Mary Hong’s 3 day Intensive Workshop (part 2)


Having set up the background of our pieces, we discussed glass. We spent a good portion of the morning learning different types of glass and techniques for working with them.  Mary even covered how to cut bottles “like sushi” as well as the proper way to break tempered glass. (Not for the timid!)

Dyed Tempered Glass

Dyed Tempered Glass

She explained that she dyes her own tempered glass and showed us a few variations of dyed glass in the studio. 

Cutting glass

Cutting glass

After the basics were covered, we started cutting and placing glass into our pieces. Mary guided us individually, as we each were doing something unique.  I had opted to do a piece based on sailing and my husband’s favorite artist, John Mecray.   My goal was to capture the essence of sailing.  Mary had set aside a large frosted glass bell for me to use as the sails. She cut the first set as a demonstration, then supervised as I cut the second set. I arranged the pieces on the canvas & glued them down before we broke for lunch.

Figuring out my sails.

Figuring out my sails.

Once the sails were positioned and the hulls affixed, I sprinkled in crushed tempered glass to evoke a texture reminiscent of water. With a working surface solidly 36″ above the floor, and myself only 5’4″, I resorted to using my digital camera to get a flatter perspective of how my project would appear when upright.

Taking shape!

Taking shape!

After several passes at arranging the glass to imbue it with the essence of waves I felt satisfied and ready to commit to the next (and biggest!) step. RESIN!

Learning to resin!

Learning to resin!

Mary shared with us her preferred brands for this step, as well as how to measure out and effectively mix the material and how to evenly apply it to our creations.  She orders by the gallons and uses liberal amounts in her work. The resin binds the glass to the background and provides the smooth finished quality.  I was fortunate to be working in a studio where supplies were ample, as my project required double the amount I’d anticipated for my canvas.   After adding resin to my work, I wandered about and perused the results of my classmates’ work.  In the progress made since their original concepts over the last couple of days was truly impressive.

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Redbirds in winter

My class consisted of a six classmates, myself and Mary, and the work we produced over those days was stunning. Having finished a little earlier than the others I left for the day to let my creation spend the night drying.  The next morning felt a bit like Christmas.

Brushing off the work

Brushing off the work

Mary completed the class by reviewing our work and showed us how to touch-up the pieces by brushing off the art and removing any stray resin as needed. She then hung all of our artwork so we could see the final results side-by-side.

All the finished pieces hung together.

All the finished pieces hung together.

In the glare of this photo my sailboats were pretty shiny and don’t show up very clearly, but all of the other pieces are well represented here. It was a rewarding experience and I was not only pleased to have participated, but am thrilled with what I was able to bring home.  Mary was happy with the experience of this workshop as well and is planning more!  If you don’t feel you are quite ready for something more advanced,  Mary offers regularly scheduled workshops in South Walton.  Visit her web site for further information.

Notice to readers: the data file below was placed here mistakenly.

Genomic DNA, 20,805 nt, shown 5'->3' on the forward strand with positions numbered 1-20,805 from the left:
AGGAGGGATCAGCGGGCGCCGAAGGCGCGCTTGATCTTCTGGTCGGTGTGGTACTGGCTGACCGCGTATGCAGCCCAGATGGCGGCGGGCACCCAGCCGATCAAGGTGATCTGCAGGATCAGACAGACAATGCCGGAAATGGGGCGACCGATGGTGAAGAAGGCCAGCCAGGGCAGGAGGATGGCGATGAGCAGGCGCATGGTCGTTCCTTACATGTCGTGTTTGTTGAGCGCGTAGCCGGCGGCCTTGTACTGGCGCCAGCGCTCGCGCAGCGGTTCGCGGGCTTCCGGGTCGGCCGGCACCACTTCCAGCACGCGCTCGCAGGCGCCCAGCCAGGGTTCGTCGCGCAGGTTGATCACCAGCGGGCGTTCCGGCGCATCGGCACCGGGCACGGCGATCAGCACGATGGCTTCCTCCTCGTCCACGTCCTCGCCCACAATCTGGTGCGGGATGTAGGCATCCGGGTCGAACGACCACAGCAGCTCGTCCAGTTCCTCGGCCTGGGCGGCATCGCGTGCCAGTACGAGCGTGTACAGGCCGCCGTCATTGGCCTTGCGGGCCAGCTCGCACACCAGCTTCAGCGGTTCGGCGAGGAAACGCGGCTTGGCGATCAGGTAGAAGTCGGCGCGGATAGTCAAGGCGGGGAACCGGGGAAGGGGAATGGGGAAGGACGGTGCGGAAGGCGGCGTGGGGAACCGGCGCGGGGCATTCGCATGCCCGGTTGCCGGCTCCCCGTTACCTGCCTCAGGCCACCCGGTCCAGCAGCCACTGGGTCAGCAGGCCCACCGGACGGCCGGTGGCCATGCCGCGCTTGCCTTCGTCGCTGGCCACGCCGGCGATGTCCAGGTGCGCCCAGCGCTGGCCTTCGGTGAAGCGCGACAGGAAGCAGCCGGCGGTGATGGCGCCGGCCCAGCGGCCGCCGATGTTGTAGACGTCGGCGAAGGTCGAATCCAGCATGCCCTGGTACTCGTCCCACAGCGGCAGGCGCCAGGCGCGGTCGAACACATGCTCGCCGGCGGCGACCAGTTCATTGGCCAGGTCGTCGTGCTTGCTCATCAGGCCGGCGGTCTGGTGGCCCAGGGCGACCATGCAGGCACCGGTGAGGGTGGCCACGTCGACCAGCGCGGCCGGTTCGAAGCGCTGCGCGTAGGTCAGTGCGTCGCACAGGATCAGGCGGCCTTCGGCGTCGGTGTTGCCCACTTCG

Mary Hong’s 3 Day Intensive Workshop (part 1)


Last weekend I attended a three day workshop led by 2014 South Walton Artist of the Year, Mary Hong. After much interest from many of her students once she started teaching glass on canvas classes, Mary decided to teach a 3 day intensive workshop covering everything from planning the art to resin. 20140810-171455-62095939.jpg
The first day of the class covered planning our piece, painting it and adding textures.

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Mary showed us quick and easy ways to add texture that often are over looked. I plan to shop at my home supply store more often!

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After texture was covered, Mary demonstrated how she sets up the backgrounds for many of her canvases. I really liked her technique as it uses more white and less color than I previously used. It was also super fast! I covered my 30×40 canvas in half the time it would normally take me to paint a 20×20.

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After putting on the first layer of paint, Mary covered texture for some of the other canvases.

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Mary collaborated with Robin of Redbird Art on her background.

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After we all put paint to canvas, Mary used my canvas to show how to ghost in the next step. You can see the finished product of the first day below:

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Monty Python’s Spamalot


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Last night hubby and I went to see the Northwest Florida State College’s performance of Monty Python’s Spamalot. It was well executed and flawlessly performed. I haven’t seen this show before, but it was everything l love about Monty Python- irreverent humor and making fun of everything.

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The actors that played Robin and Lancelot were my favorite as they played a larger role than I remembered in the Holy Grail.

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I would recommend going and seeing it but it closed last night. What I can recommend is seeing any of the other shows they have queued up in the coming season. We are especially interested in the Upright Citizens Brigade coming in September. The Mattie Kelly Arts Center really is bringing culture to our little area and I am so grateful!

Painting. Not as easy as it should be.


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After we painted the ceilings with ceiling paint, we set our sights on the rest of the walls. We had decided on a blue for the kitchen and dining room, but were undecided on the walls for the living room. We tried a chocolate color for an accent color and a light tan for the rest of the walls. Except after painting everything, we hated the light tan color. Which lead to this-